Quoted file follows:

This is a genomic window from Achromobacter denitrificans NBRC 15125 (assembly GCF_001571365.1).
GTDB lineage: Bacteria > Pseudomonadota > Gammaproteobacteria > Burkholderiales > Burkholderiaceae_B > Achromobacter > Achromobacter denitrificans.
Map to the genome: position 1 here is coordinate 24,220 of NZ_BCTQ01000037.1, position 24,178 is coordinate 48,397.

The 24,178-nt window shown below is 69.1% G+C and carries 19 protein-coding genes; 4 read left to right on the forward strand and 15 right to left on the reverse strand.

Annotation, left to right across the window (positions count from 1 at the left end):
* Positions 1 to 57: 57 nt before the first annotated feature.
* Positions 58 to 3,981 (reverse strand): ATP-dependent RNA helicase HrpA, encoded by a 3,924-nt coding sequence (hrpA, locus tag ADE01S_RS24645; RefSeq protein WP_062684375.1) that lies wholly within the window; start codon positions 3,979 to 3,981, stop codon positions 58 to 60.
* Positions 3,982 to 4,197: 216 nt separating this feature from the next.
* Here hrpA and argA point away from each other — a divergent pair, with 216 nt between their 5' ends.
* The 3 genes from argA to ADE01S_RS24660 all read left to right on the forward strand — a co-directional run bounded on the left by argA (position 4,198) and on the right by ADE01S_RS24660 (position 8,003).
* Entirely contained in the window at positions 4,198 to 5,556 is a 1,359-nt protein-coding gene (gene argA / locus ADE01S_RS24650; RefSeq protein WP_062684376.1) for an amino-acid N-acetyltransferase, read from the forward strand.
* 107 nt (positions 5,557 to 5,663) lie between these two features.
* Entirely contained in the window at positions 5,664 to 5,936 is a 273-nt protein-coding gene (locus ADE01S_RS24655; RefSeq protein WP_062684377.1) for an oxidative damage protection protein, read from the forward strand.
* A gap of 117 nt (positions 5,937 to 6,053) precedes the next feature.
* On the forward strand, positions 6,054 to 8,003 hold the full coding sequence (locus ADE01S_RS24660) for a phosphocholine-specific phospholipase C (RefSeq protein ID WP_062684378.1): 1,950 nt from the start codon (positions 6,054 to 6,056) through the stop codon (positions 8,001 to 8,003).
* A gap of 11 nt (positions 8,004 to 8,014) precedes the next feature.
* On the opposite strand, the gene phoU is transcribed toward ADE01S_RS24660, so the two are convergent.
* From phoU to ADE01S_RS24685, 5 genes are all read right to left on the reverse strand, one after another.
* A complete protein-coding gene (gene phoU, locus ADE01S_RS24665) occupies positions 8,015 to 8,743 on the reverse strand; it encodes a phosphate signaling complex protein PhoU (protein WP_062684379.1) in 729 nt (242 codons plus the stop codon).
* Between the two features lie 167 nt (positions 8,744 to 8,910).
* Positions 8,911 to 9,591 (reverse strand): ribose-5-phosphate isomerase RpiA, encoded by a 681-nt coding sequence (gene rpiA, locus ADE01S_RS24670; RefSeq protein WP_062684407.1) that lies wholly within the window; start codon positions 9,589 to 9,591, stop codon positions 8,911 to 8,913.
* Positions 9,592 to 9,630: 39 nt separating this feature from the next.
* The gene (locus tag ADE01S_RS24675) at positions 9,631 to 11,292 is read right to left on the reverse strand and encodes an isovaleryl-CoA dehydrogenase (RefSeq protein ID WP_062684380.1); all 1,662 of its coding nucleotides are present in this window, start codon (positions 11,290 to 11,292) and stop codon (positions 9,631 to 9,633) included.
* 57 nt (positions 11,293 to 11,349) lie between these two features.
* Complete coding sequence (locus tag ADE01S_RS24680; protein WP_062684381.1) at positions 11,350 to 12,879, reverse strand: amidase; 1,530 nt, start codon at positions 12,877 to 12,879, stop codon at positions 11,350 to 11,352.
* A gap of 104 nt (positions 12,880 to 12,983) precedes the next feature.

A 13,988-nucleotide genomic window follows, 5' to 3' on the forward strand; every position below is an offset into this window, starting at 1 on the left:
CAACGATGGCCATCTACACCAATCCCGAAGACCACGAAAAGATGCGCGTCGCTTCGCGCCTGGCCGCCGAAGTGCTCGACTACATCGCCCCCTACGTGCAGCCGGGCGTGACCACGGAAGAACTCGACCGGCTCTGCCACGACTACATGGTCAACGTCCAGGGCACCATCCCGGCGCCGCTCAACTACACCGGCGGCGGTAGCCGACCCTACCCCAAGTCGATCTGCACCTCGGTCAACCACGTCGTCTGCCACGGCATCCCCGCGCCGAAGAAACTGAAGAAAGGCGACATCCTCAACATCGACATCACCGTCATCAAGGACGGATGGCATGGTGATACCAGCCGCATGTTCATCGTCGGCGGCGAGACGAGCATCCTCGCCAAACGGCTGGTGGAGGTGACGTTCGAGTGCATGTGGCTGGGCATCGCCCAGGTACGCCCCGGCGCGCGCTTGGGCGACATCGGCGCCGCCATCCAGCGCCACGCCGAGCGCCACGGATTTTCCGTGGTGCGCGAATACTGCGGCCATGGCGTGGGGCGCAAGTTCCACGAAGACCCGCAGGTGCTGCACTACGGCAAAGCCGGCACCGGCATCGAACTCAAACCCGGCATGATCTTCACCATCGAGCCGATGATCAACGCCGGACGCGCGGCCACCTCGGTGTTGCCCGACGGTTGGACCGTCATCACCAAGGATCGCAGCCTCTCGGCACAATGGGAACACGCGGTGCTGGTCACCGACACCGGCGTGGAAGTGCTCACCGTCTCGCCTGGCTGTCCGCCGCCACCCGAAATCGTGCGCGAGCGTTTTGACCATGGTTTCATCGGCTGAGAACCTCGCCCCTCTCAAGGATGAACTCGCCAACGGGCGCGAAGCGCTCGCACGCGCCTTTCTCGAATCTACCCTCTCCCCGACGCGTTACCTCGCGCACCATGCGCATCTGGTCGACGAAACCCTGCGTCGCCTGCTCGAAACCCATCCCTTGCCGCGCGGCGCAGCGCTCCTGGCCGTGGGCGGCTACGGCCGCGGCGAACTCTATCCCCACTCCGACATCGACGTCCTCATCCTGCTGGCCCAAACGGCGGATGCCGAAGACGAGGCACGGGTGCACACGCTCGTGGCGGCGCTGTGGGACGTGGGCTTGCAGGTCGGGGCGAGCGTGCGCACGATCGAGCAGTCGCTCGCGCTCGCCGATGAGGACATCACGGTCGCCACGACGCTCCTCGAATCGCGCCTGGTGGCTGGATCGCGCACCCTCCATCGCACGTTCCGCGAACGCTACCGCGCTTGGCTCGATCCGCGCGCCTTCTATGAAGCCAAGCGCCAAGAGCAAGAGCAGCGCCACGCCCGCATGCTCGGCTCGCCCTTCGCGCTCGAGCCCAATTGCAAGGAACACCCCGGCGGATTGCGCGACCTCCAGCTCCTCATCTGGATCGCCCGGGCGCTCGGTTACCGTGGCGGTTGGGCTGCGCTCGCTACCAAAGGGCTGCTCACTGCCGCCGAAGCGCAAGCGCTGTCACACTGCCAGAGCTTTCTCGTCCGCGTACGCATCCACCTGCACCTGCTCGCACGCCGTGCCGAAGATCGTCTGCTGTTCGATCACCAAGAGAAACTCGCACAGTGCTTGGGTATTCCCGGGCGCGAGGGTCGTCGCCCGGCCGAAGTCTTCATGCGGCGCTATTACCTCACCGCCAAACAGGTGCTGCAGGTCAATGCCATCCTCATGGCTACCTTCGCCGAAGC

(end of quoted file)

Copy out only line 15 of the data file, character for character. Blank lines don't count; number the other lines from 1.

* On the forward strand, positions 6,054 to 8,003 hold the full coding sequence (locus ADE01S_RS24660) for a phosphocholine-specific phospholipase C (RefSeq protein ID WP_062684378.1): 1,950 nt from the start codon (positions 6,054 to 6,056) through the stop codon (positions 8,001 to 8,003).